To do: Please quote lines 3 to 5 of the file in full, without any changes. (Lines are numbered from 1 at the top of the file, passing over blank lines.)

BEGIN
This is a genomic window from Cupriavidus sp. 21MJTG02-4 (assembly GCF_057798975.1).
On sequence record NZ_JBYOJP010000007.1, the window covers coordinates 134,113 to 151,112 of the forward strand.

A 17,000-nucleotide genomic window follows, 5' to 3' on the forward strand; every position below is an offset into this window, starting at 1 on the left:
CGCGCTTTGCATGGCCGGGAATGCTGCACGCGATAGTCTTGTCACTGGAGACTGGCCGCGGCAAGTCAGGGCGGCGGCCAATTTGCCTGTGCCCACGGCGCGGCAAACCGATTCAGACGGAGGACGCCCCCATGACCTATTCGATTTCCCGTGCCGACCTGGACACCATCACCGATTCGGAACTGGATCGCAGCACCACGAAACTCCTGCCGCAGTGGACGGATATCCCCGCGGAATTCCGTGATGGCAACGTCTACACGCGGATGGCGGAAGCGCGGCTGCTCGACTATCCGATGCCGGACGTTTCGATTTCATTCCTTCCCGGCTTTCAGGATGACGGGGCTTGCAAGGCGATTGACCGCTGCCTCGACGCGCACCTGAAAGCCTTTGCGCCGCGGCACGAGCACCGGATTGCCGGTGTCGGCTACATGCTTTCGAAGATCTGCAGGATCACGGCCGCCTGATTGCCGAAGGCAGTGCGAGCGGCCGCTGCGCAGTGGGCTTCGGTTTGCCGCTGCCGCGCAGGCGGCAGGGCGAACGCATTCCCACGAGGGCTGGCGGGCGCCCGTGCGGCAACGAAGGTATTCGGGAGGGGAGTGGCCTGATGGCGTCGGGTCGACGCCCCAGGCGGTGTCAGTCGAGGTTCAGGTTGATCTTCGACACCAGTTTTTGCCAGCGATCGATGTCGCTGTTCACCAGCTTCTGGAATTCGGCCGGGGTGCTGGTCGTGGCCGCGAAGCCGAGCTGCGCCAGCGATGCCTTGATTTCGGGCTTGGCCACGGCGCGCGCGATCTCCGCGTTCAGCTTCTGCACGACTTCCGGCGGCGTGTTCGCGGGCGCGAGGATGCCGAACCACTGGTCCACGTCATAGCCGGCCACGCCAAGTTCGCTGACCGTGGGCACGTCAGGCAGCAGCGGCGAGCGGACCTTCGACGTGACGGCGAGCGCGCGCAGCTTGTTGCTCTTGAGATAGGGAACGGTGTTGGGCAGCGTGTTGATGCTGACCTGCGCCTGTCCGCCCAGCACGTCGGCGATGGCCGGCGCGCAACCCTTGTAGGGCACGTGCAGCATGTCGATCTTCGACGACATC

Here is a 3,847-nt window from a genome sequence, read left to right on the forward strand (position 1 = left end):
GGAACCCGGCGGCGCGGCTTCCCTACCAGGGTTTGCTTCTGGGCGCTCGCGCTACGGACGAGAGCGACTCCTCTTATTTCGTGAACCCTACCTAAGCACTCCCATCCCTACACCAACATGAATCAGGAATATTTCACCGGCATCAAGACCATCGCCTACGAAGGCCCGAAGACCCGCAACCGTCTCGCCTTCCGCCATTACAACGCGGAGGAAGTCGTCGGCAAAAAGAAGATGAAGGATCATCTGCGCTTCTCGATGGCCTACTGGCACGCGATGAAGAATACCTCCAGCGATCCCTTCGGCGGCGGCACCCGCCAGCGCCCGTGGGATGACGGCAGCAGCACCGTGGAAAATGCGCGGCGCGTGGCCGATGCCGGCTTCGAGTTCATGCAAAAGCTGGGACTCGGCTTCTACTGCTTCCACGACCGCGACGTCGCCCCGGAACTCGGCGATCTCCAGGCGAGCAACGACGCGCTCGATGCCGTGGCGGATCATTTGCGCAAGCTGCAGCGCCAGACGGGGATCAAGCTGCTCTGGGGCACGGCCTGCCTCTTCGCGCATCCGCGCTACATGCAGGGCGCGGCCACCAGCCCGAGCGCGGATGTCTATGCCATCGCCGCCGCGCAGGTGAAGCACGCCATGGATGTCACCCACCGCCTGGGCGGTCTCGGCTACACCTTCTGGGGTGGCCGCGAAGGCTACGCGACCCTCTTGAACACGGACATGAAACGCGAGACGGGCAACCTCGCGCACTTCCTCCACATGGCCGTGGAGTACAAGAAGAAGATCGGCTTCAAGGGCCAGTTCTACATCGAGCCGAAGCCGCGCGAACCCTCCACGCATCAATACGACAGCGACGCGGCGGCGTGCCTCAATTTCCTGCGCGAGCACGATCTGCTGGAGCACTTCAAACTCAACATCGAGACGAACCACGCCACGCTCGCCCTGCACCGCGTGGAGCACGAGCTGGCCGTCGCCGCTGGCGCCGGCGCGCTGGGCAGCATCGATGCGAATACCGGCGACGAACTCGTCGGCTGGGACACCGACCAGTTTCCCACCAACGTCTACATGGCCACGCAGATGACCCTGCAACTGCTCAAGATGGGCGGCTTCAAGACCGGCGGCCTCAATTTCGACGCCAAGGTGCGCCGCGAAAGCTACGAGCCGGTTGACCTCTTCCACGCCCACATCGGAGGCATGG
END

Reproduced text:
A 17,000-nucleotide genomic window follows, 5' to 3' on the forward strand; every position below is an offset into this window, starting at 1 on the left:
CGCGCTTTGCATGGCCGGGAATGCTGCACGCGATAGTCTTGTCACTGGAGACTGGCCGCGGCAAGTCAGGGCGGCGGCCAATTTGCCTGTGCCCACGGCGCGGCAAACCGATTCAGACGGAGGACGCCCCCATGACCTATTCGATTTCCCGTGCCGACCTGGACACCATCACCGATTCGGAACTGGATCGCAGCACCACGAAACTCCTGCCGCAGTGGACGGATATCCCCGCGGAATTCCGTGATGGCAACGTCTACACGCGGATGGCGGAAGCGCGGCTGCTCGACTATCCGATGCCGGACGTTTCGATTTCATTCCTTCCCGGCTTTCAGGATGACGGGGCTTGCAAGGCGATTGACCGCTGCCTCGACGCGCACCTGAAAGCCTTTGCGCCGCGGCACGAGCACCGGATTGCCGGTGTCGGCTACATGCTTTCGAAGATCTGCAGGATCACGGCCGCCTGATTGCCGAAGGCAGTGCGAGCGGCCGCTGCGCAGTGGGCTTCGGTTTGCCGCTGCCGCGCAGGCGGCAGGGCGAACGCATTCCCACGAGGGCTGGCGGGCGCCCGTGCGGCAACGAAGGTATTCGGGAGGGGAGTGGCCTGATGGCGTCGGGTCGACGCCCCAGGCGGTGTCAGTCGAGGTTCAGGTTGATCTTCGACACCAGTTTTTGCCAGCGATCGATGTCGCTGTTCACCAGCTTCTGGAATTCGGCCGGGGTGCTGGTCGTGGCCGCGAAGCCGAGCTGCGCCAGCGATGCCTTGATTTCGGGCTTGGCCACGGCGCGCGCGATCTCCGCGTTCAGCTTCTGCACGACTTCCGGCGGCGTGTTCGCGGGCGCGAGGATGCCGAACCACTGGTCCACGTCATAGCCGGCCACGCCAAGTTCGCTGACCGTGGGCACGTCAGGCAGCAGCGGCGAGCGGACCTTCGACGTGACGGCGAGCGCGCGCAGCTTGTTGCTCTTGAGATAGGGAACGGTGTTGGGCAGCGTGTTGATGCTGACCTGCGCCTGTCCGCCCAGCACGTCGGCGATGGCCGGCGCGCAACCCTTGTAGGGCACGTGCAGCATGTCGATCTTCGACGACATC

Here is a 3,847-nt window from a genome sequence, read left to right on the forward strand (position 1 = left end):